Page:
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Cleveland case could be definitive high court word on vouchers

WASHINGTON (CNN) -- The U.S. Supreme Court has never had to rule on the constitutionality of programs to send children from failing public schools to private schools with government funds -- but a Cleveland case could be the voucher test the justices can't avoid.

Last year, Cleveland provided up to $2,250 in tuition aid for more than 3,700 students. More than 90 percent of that went to religious schools, presumably because they're cheaper.

Bolick
Clint Bolick  

"The Ohio Supreme Court upheld the Cleveland program on First Amendment grounds," said Clint Bolick, of the conservative Institute for Justice. "The Sixth Circuit struck it down on First Amendment grounds. There's only one court in the land that can resolve that conflict and that's the U.S. Supreme Court.

The Sixth U.S. Circuit Court of Appeals found the Ohio program "is designed in a manner calculated to attract religious institutions." Critics contend aid funneled to religious schools violates the constitutional separation of church and state.

"Yes, most of these kids are attending religious schools," Bolick said. "But the reality is if they were not attending religious schools they would not be getting a basic education at all in the Cleveland public schools."

Nevertheless, the flow of government funds to religious schools could be a legal stumbling block to voucher programs.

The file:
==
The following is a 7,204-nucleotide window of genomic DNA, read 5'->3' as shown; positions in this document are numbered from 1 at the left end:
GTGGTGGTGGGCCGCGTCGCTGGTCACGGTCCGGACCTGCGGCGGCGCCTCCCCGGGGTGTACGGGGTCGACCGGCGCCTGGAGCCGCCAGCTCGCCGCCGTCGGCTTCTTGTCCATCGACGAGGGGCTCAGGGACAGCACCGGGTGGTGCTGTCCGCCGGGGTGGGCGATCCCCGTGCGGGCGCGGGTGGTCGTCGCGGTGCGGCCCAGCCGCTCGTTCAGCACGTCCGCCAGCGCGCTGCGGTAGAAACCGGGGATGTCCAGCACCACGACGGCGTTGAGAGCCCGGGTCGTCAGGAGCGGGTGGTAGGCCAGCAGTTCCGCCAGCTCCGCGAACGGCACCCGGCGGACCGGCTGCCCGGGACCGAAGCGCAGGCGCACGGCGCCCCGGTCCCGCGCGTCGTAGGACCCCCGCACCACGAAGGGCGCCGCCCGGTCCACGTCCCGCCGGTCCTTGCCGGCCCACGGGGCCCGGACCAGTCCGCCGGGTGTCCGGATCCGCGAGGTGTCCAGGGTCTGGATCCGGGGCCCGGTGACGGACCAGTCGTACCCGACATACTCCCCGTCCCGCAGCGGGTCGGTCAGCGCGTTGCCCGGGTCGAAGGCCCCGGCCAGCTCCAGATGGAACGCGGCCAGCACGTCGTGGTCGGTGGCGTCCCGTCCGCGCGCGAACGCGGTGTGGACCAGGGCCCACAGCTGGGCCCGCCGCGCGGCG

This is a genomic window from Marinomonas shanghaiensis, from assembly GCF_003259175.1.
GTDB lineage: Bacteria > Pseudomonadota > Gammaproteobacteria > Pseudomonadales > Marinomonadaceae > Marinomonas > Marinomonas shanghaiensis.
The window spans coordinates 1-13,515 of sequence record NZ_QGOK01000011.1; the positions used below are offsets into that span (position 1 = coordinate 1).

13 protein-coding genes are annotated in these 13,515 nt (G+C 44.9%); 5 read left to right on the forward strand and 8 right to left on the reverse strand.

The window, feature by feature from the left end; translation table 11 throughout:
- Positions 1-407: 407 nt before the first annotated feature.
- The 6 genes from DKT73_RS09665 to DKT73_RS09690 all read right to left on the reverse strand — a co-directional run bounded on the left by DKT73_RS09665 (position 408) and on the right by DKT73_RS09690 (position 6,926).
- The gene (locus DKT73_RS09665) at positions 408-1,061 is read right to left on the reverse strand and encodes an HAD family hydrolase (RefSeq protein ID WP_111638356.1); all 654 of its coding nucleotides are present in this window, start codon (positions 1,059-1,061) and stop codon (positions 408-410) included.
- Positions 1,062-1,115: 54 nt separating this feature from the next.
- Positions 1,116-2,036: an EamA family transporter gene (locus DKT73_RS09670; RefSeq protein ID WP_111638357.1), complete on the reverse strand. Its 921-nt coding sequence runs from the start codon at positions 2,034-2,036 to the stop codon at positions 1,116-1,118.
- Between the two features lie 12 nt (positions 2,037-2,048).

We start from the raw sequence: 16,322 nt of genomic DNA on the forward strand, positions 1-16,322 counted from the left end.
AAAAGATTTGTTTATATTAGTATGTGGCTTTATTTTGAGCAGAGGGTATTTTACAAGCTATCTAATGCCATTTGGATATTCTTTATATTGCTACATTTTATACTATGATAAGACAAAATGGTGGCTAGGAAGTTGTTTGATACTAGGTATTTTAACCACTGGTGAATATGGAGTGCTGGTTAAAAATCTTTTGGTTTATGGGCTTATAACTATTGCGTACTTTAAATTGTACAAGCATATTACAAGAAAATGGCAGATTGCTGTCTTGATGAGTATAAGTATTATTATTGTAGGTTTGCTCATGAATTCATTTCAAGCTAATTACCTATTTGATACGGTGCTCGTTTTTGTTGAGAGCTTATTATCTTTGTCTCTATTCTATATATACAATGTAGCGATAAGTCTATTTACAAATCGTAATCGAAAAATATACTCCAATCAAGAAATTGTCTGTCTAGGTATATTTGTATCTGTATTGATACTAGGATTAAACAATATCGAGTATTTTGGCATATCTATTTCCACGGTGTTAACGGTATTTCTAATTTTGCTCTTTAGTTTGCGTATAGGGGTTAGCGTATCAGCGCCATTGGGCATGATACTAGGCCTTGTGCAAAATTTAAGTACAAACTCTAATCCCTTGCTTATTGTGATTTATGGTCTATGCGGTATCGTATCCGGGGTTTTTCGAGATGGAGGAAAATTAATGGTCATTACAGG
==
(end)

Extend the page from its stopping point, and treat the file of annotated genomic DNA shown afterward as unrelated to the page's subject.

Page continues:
"If the program is gerrymandered in a way that it pushes people to use it at religious schools, then it would be subject to constitutional attack," said Walter Dellinger, a former Democratic solicitor general.

Dellinger
Walter Dellinger  

Tuesday, President Bush avoided the word "vouchers" when he submitted his education bill to Congress. But during the campaign, he argued that schools whose students do not show acceptable rates of improvement after three years could have much of their federal money distributed to parents in the form of payments to be used to transfer students to private schools or more successful local schools.

Some voucher programs have survived First Amendment challenges. A program in Milwaukee, Wisconsin, program has been in effect since 1990 and now serves 8,000 students. The U.S. Supreme Court declined to hear a challenge to the Milwaukee program.

Voucher supporters find optimistic clues in last year's Supreme Court ruling in a Louisiana case allowing federal funds to provide computers and other technology to parochial schools. Justice Clarence Thomas said the court based its ruling on "the principle of neutrality, upholding aid that is offered to a broad range of groups...without regard to their religion."

Such aid is also more likely to be constitutional when it goes to parents who can choose their children's schools, not when the aid goes directly to those schools.


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Tuesday, January 23, 2001


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